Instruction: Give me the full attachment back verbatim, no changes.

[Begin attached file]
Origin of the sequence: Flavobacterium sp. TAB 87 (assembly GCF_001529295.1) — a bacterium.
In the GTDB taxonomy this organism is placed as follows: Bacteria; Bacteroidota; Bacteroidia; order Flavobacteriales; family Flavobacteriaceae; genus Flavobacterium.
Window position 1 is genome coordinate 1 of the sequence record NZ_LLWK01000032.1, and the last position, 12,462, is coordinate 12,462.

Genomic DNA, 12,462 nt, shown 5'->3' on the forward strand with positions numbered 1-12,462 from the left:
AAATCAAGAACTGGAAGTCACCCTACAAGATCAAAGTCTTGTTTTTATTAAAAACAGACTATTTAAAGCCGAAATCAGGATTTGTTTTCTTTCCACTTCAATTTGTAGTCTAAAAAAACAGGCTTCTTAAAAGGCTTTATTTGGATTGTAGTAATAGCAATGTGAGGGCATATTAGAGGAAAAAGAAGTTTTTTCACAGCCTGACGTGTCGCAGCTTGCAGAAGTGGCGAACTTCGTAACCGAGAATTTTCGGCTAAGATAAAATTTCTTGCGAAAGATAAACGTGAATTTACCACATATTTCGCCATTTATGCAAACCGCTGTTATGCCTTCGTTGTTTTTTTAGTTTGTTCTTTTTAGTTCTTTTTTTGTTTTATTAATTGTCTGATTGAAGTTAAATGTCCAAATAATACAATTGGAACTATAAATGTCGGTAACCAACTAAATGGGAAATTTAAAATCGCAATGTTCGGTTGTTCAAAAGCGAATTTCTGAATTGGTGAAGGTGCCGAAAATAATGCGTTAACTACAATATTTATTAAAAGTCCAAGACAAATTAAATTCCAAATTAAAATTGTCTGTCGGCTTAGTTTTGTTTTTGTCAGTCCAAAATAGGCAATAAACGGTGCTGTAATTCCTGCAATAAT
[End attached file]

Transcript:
Origin of the sequence: Flavobacterium sp. TAB 87 (assembly GCF_001529295.1) — a bacterium.
In the GTDB taxonomy this organism is placed as follows: Bacteria; Bacteroidota; Bacteroidia; order Flavobacteriales; family Flavobacteriaceae; genus Flavobacterium.
Window position 1 is genome coordinate 1 of the sequence record NZ_LLWK01000032.1, and the last position, 12,462, is coordinate 12,462.

Genomic DNA, 12,462 nt, shown 5'->3' on the forward strand with positions numbered 1-12,462 from the left:
AAATCAAGAACTGGAAGTCACCCTACAAGATCAAAGTCTTGTTTTTATTAAAAACAGACTATTTAAAGCCGAAATCAGGATTTGTTTTCTTTCCACTTCAATTTGTAGTCTAAAAAAACAGGCTTCTTAAAAGGCTTTATTTGGATTGTAGTAATAGCAATGTGAGGGCATATTAGAGGAAAAAGAAGTTTTTTCACAGCCTGACGTGTCGCAGCTTGCAGAAGTGGCGAACTTCGTAACCGAGAATTTTCGGCTAAGATAAAATTTCTTGCGAAAGATAAACGTGAATTTACCACATATTTCGCCATTTATGCAAACCGCTGTTATGCCTTCGTTGTTTTTTTAGTTTGTTCTTTTTAGTTCTTTTTTTGTTTTATTAATTGTCTGATTGAAGTTAAATGTCCAAATAATACAATTGGAACTATAAATGTCGGTAACCAACTAAATGGGAAATTTAAAATCGCAATGTTCGGTTGTTCAAAAGCGAATTTCTGAATTGGTGAAGGTGCCGAAAATAATGCGTTAACTACAATATTTATTAAAAGTCCAAGACAAATTAAATTCCAAATTAAAATTGTCTGTCGGCTTAGTTTTGTTTTTGTCAGTCCAAAATAGGCAATAAACGGTGCTGTAATTCCTGCAATAAT